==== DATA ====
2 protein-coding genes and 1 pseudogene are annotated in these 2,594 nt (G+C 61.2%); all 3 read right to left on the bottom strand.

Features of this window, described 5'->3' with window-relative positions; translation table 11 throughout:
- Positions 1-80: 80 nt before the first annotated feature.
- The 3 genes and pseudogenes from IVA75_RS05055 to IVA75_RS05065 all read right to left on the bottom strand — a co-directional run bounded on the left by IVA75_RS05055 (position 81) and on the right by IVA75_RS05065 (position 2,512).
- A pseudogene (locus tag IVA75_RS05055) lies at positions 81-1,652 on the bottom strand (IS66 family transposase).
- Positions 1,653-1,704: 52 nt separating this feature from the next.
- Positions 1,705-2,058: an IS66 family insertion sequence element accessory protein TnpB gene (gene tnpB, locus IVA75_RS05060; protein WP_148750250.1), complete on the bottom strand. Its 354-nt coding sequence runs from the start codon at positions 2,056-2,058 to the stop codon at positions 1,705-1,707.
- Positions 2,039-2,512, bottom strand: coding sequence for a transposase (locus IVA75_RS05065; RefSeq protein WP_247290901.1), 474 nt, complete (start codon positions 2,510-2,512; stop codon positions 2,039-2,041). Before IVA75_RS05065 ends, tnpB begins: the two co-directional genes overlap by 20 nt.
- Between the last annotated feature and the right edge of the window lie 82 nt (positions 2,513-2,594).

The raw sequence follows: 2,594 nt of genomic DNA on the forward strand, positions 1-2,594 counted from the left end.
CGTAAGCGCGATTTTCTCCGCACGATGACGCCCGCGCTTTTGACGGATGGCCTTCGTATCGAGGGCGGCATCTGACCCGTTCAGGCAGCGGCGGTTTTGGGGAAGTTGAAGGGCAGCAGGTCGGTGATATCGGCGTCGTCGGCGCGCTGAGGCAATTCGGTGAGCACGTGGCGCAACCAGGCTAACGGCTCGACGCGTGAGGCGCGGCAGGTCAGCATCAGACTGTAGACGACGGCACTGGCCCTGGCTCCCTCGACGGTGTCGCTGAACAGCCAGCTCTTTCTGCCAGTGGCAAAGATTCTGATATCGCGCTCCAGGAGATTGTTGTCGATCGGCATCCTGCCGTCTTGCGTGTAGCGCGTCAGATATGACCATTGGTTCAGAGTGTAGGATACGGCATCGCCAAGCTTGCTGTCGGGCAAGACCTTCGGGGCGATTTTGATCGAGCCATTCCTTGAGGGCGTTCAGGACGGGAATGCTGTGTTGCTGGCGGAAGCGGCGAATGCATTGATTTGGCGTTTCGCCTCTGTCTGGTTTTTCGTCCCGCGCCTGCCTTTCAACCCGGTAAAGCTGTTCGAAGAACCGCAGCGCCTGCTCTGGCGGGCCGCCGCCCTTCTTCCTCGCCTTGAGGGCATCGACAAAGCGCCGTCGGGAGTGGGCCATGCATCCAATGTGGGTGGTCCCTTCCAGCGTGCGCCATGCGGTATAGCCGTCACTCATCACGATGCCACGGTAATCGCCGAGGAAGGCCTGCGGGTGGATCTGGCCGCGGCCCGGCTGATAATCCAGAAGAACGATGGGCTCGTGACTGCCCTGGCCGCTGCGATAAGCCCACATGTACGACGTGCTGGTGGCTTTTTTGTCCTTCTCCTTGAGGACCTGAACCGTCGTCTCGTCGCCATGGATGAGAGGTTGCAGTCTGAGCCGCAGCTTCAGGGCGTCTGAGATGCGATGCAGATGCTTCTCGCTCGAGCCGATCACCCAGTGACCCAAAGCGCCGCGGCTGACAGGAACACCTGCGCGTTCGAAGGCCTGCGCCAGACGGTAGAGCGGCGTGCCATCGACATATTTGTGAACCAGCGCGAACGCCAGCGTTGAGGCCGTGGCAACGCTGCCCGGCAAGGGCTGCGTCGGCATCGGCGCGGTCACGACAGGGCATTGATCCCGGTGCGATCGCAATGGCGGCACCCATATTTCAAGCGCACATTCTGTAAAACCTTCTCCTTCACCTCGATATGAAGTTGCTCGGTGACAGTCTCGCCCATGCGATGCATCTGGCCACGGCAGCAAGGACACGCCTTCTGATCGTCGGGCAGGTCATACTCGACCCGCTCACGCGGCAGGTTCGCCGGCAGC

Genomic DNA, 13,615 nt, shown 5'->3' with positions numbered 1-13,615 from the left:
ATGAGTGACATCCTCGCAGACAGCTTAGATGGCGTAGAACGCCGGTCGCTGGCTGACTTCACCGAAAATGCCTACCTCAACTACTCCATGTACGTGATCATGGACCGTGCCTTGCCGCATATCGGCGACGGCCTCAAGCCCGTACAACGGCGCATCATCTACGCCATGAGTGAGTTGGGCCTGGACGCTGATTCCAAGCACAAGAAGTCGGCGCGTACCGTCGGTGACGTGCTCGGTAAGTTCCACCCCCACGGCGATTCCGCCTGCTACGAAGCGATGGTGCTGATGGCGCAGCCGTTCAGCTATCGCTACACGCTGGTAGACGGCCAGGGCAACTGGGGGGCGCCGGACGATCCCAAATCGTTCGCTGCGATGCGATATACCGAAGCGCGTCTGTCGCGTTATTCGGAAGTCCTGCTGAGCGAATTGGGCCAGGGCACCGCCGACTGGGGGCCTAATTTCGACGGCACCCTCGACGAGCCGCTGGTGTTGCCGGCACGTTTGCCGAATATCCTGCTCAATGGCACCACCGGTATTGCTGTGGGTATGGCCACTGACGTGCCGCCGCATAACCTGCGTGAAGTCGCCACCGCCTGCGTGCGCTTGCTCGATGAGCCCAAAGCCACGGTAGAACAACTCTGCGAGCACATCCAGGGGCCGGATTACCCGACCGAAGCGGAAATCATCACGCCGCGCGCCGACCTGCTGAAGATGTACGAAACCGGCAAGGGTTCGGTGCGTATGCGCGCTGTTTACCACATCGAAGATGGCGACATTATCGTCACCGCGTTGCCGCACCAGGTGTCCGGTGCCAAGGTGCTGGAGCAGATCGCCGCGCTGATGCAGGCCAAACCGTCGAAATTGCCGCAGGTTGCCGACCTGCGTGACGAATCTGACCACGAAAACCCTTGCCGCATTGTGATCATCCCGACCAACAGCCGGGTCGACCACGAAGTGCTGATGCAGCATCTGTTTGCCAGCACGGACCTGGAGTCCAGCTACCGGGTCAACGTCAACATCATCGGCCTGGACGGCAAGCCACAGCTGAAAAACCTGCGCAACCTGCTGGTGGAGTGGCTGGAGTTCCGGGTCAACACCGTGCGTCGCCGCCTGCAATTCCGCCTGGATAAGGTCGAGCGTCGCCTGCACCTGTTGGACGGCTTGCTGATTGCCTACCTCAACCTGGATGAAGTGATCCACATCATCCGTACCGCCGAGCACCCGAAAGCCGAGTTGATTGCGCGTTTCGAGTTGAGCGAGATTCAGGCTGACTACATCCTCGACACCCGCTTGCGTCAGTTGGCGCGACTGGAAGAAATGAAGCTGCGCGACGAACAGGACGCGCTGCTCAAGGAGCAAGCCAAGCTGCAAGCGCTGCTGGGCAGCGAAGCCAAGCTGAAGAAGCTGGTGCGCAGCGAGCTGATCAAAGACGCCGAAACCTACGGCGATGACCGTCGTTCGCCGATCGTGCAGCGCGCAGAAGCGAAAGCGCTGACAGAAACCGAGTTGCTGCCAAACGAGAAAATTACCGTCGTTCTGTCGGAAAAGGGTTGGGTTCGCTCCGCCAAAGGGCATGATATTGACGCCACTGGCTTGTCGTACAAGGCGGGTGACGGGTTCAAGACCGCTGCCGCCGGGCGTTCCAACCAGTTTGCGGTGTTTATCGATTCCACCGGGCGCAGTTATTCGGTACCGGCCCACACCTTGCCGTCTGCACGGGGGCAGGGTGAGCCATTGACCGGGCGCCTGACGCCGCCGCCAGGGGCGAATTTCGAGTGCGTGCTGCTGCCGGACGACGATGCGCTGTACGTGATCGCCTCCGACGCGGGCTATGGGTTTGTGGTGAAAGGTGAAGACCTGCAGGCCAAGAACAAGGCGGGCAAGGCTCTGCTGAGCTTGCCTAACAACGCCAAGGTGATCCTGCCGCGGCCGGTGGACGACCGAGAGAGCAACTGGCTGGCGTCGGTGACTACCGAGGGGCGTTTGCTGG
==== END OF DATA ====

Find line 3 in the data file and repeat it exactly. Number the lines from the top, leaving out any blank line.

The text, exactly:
- Positions 1-80: 80 nt before the first annotated feature.